Saturday, April 04, 2009

The Phoenician audience isn't quite as naïve as I thought.

Before tonight, my last trip up to Phoenix's Symphony Hall was for Ning Kam as featured soloist followed by the
orchestra's rendition of the Ravel orchestration of Pictures at an Exhibition. Not only is that a poor choice for an orchestra of that size, but the performance was extremely ragged for a full-time, professional orchestra. Yet the audience was on its feet at the end. I may have been the only one still in my seat. It was as though they were applauding Ravel the colorist or the grandiosity of Mussorgsky's final movement or even hearing such a familiar work live, in their own city. The performance itself wasn't worthy of a standing ovation, and the piece is so established in the Romantic canon that the one cannot or oughtn't applaud the composition.

Rachmaninoff's Symphonic Dances received top billing tonight, but the real reason to go--and certainly the reason I drove all the way from Tucson!--was Time for Three and the concerto "4-3" composed for them by Jennifer Higdon. I have a mixed opinion of Higdon as composer but this work--a bluegrass hallucination of sorts, with nonstandard technique and at times nearly absent development in the first movement followed by a thrilling blitz of fiddle and bass and almost playful exchanges with the orchestra in the second--is a standout, proof that modern art music can be simultaneously adventurous and fun. (Look for a full review of the performance on Associated Content soon.) And at the end, I was one of the first to stand and applaud. But maybe a third of the audience, including many of the older attendees, remained seated and some didn't applaud. No boos, but the disapproval could be felt. One man of about eighty turned to the person next to him, asked, "you liked that?", and gave a thumbs-down with a surprisingly nimble flourish.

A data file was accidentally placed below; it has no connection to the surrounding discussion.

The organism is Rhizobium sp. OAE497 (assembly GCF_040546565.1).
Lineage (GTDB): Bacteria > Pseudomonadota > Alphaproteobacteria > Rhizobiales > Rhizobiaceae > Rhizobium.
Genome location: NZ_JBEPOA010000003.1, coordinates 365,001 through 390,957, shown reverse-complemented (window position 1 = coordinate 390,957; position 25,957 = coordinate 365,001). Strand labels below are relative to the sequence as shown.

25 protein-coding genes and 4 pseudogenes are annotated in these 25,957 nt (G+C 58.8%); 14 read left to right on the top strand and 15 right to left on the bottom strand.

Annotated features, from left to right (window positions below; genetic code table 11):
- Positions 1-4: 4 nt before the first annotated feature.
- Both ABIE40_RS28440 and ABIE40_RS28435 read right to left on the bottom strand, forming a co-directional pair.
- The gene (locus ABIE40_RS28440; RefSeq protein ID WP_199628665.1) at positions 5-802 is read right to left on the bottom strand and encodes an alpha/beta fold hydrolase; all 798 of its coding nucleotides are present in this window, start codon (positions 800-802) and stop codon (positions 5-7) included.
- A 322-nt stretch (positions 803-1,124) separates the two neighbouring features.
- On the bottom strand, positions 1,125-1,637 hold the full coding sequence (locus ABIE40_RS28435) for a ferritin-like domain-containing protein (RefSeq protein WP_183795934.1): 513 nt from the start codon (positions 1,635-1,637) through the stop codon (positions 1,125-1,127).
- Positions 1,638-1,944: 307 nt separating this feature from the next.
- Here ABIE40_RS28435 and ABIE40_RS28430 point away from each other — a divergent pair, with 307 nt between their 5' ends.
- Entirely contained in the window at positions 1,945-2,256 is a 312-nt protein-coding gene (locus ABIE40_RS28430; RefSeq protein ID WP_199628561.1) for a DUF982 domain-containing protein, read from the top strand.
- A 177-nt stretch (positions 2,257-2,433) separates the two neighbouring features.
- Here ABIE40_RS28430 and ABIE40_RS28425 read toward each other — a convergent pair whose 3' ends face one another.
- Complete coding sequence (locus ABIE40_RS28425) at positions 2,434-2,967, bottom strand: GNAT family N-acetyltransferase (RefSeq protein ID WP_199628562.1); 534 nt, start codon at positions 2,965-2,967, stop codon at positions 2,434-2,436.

Signs of consciousness in the audience! I disagree with their opinion, but am pleased to see that Phoenicians don't elevate everything to the status of greatness. Judgement, taste, and controversy are both signs of and contributors to the health of the fine arts. However, at the end, there was a near-unanimous standing ovation for the Rachmaninoff. The performance was far better than last November's poorly-xeroxed Pictures, but nothing special. I know now that the Symphony Hall attendees aren't zombies; their standards are a different matter.

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